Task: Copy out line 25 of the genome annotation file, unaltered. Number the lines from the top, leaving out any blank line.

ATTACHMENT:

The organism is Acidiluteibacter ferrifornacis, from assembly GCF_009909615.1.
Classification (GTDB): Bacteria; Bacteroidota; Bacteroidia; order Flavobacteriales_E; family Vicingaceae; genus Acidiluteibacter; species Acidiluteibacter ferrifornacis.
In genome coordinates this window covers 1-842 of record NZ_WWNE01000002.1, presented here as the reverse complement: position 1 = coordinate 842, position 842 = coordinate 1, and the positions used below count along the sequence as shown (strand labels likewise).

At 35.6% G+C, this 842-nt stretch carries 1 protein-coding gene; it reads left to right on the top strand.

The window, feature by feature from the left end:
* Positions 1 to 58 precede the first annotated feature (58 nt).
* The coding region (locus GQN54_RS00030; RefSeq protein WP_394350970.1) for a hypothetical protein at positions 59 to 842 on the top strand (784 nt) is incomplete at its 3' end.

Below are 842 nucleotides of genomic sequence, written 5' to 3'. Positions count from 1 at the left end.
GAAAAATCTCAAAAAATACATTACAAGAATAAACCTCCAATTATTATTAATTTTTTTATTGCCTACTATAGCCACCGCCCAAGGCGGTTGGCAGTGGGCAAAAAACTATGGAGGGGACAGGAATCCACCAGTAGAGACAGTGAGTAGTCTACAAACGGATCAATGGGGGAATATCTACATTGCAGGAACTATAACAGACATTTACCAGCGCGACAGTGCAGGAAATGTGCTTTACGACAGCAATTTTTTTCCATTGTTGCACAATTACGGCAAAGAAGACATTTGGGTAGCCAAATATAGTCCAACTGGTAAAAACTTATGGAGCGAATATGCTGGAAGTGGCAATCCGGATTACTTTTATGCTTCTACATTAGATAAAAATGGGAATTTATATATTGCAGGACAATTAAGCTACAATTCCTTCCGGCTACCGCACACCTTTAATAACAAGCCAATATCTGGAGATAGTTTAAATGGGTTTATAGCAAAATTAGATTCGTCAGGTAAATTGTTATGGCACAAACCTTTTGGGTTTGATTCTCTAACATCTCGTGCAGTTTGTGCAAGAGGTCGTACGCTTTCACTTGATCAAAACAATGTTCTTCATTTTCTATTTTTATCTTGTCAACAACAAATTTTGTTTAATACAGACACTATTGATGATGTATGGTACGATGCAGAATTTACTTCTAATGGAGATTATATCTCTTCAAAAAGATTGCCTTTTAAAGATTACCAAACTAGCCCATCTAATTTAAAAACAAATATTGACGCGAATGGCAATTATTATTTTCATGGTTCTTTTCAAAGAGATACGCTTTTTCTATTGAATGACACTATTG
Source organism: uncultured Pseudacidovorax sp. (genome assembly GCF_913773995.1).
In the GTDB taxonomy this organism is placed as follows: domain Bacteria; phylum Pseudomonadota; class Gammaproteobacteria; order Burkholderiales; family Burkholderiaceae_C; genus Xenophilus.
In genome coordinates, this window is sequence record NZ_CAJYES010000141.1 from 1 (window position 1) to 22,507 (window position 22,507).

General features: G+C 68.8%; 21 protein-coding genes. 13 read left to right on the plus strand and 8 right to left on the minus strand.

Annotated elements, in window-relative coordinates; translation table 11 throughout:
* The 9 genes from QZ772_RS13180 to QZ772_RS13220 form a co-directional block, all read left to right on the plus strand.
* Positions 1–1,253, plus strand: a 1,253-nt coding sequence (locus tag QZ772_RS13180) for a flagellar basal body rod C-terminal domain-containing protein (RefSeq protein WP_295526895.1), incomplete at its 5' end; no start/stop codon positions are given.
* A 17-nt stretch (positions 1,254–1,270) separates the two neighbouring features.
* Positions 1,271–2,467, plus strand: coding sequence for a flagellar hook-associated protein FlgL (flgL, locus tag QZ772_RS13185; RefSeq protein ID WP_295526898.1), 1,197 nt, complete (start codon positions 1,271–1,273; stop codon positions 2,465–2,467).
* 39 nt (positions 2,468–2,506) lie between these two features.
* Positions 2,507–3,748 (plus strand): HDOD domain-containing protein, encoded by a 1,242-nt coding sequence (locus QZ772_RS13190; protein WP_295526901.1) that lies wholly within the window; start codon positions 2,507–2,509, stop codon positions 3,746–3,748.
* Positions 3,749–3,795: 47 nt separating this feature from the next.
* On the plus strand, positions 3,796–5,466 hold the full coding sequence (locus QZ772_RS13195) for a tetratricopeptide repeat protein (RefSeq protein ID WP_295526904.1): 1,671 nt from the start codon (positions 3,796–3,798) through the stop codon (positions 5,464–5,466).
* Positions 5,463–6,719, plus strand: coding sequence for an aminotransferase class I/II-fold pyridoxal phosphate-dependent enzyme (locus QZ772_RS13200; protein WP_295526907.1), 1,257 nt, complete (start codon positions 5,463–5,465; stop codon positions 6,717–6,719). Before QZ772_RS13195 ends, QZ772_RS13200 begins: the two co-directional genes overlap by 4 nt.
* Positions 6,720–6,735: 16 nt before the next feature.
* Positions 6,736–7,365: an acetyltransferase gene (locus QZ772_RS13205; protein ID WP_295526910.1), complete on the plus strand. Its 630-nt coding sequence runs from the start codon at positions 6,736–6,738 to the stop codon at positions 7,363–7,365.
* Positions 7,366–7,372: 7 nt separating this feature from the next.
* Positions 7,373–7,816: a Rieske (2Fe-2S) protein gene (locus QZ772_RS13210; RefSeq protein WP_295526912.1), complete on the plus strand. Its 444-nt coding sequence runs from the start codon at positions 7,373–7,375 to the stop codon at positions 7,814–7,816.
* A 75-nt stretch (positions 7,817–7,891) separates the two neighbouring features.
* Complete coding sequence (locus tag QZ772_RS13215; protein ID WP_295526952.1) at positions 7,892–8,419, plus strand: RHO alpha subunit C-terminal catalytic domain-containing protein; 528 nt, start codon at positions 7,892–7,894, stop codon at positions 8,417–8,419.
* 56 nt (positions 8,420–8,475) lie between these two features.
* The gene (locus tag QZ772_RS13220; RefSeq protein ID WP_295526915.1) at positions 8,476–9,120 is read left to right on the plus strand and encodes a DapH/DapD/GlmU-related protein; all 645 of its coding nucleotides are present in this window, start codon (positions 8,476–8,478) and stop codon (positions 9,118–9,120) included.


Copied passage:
* Positions 6,736–7,365: an acetyltransferase gene (locus QZ772_RS13205; protein ID WP_295526910.1), complete on the plus strand. Its 630-nt coding sequence runs from the start codon at positions 6,736–6,738 to the stop codon at positions 7,363–7,365.